Cats may also experience dry skin in colder temperatures, much like people do. Dry skin can be itchy and uncomfortable for your pet. Such conditions also leave cats susceptible to other ailments, such as:

  • Flaky skin
  • Skin infections
  • Matting of the fur

Lethargic? Check On Your Cat

You should not be too worried if your cat becomes lethargic during cold weather. However, if it is accompanied by certain symptoms, then lethargy may be a reason for concern. If your cat is lethargic and exhibiting some (or all) of the following symptoms, then they may be too cold:

  • Loss of appetite, especially for their favorite foods
  • Shivering
  • Inattentiveness or lack of alertness
  • Pale gums
  • Fixed gaze
  • Barely detectable heartbeat

The latter symptoms are considered emergencies, and you should warm your cat as soon as possible. Cats should maintain a certain body temperature, at about 100.5 to 102.5 degrees Fahrenheit. Otherwise, they could get hyperthermia, other sicknesses, or freeze to death.

can cats sense bad weather?

Does Rainy Weather Affect Cats?

Rainy weather, depending on your cat’s breed and personality, can affect it positively or negatively. Cats usually do not like water because of what water does to their fur. Water makes their fur heavier, which makes movement far more difficult. If they are outdoor hunters, this hinders them from hunting properly because of the additional weight.

It also takes a long time for cat fur to dry out. Wet fur can make cats extremely cold, offsetting their body temperatures. They must maintain their natural body temperature to prevent sickness. Thus, you need to keep your cat dry if it’s been outside in the rain. This is even more important in breeds with long fur coats, as this increases the amount of time it takes to dry out.  

However, rainy weather does not always negatively affect cats. Certain breeds have more water-resistant fur. Thus, it allows them to tolerate the rain more than other breeds. These include, but may not be limited to:

  • Maine coon
  • Bengal
  • Turkish van
  • Abyssinian

On the other hand, past experiences can override this. If a cat has had a poor experience in the past with water, it may come to fear water as a whole. This is common in rescue cats. Rain may be associated with wetness, cold temperatures, and other unpleasant experiences.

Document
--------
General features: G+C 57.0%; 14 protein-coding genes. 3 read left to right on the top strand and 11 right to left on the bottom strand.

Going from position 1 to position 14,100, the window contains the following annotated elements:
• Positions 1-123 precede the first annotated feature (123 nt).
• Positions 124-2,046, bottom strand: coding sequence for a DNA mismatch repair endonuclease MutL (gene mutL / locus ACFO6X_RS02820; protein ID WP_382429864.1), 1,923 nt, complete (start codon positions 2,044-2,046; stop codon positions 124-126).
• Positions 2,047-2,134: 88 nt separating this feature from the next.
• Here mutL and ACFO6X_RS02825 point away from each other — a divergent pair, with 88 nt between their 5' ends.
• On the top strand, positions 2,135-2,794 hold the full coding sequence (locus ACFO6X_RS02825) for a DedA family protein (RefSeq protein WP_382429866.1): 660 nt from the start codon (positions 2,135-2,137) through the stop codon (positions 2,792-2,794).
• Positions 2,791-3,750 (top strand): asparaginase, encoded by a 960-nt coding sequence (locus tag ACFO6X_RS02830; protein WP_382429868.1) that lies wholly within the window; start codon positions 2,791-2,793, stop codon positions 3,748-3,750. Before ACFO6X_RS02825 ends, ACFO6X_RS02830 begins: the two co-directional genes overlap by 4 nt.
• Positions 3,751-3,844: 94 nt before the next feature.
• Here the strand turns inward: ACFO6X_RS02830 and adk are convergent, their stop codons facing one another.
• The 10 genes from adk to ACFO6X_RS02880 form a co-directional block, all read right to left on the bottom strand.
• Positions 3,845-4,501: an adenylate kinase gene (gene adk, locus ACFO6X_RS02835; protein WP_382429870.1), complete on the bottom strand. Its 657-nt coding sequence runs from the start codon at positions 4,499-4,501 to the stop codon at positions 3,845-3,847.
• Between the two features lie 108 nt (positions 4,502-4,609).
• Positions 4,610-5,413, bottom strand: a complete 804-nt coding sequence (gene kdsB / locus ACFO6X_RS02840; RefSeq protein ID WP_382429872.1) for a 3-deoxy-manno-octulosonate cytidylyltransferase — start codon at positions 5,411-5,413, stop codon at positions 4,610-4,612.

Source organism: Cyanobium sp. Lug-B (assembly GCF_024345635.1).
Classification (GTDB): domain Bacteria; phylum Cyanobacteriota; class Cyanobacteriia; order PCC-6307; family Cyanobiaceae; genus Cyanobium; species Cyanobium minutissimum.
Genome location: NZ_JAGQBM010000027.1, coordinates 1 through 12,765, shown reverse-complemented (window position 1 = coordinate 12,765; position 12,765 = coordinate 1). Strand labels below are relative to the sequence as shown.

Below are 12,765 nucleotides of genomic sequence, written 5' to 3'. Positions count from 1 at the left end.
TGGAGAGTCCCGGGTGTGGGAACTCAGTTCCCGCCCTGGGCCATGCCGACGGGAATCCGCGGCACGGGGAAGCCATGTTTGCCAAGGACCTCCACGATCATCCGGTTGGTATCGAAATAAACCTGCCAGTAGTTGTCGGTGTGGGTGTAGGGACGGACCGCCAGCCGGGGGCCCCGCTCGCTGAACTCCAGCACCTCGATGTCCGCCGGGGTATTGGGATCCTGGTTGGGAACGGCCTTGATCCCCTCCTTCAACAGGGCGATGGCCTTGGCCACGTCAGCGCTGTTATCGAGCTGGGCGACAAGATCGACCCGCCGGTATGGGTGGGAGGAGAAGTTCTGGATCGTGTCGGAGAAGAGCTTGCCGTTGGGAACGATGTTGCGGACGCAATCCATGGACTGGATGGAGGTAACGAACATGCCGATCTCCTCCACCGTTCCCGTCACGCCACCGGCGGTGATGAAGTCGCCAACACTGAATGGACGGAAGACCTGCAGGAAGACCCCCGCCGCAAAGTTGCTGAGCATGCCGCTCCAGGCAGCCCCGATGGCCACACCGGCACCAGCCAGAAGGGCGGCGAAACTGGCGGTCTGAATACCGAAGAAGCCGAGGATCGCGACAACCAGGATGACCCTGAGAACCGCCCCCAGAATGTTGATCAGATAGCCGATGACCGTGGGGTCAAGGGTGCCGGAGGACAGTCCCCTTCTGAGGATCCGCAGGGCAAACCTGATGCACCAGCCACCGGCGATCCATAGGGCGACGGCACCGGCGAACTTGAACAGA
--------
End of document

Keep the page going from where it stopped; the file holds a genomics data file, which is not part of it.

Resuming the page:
Does Windy Weather Affect Cats?

There is no common trend among cats and windy weather. Whether windy weather affects cats depends on their past experiences and how strong the wind is.

If you live in a place where storms commonly accompany windy weather, cats and windy weather may not mix well. Cats may associate the windy weather with incoming storms and become scared. They are also sensitive to other people’s emotions as well. If you fear windy weather or storms, your cat will mirror how you behave in those situations. It may become fearful or stressed in windy weather like you.

Additionally, windy weather can also knock things over in your yard or nearby. These noises may startle cats, as they do not like loud, sudden noises. This can induce unintentional stress.

Does Thunder and Lightning Affect Cats?

Cats have keen senses. There is a reason why sailors previously believed that cats could predict storms. They were brought along voyages or long trips as an early warning system to dangerous weather.  

Before a storm, warm, moist air from the ground moves up and cools as it rises. This cold air creates condensations and forms clouds. Cats can sense these changes in air pressure that coincide with incoming storms. When they do, they may or may not behave differently.

Do Cats Get Scared of Storms?

Thunder and lightning can frighten cats due to the booming rumbles and sudden flashes of light that they cause. It’s a cat’s first instinct to hide from such noises since they immediately seem threatening. Hiding during storms is an adaptive behavior that has protected their ancestors in the past. Therefore, it has not disappeared in domestic cats.

Hiding and waiting out thunder and lightning storms is normal for cats. However, this behavior can be maladaptive, especially if they continue to hide long after the storm has passed. If they refuse to leave their hiding spot, even if they need to eat, this should be a reason for concern. There may be some underlying issue that is causing this intense fear.

Remember that cats have keen senses, too. They are sensitive to both environmental changes and changes within their owners. Some believe that cats can smell the ozone gas that is produced by lightning. As such, they can sense thunder and lightning storms incoming through that way.

If their owners fear thunder or lightning storms, they will reflect how their owners behave in those situations. If you act scared and stressed during storms, your cat will also begin to exhibit fearful behavior and signs of stress.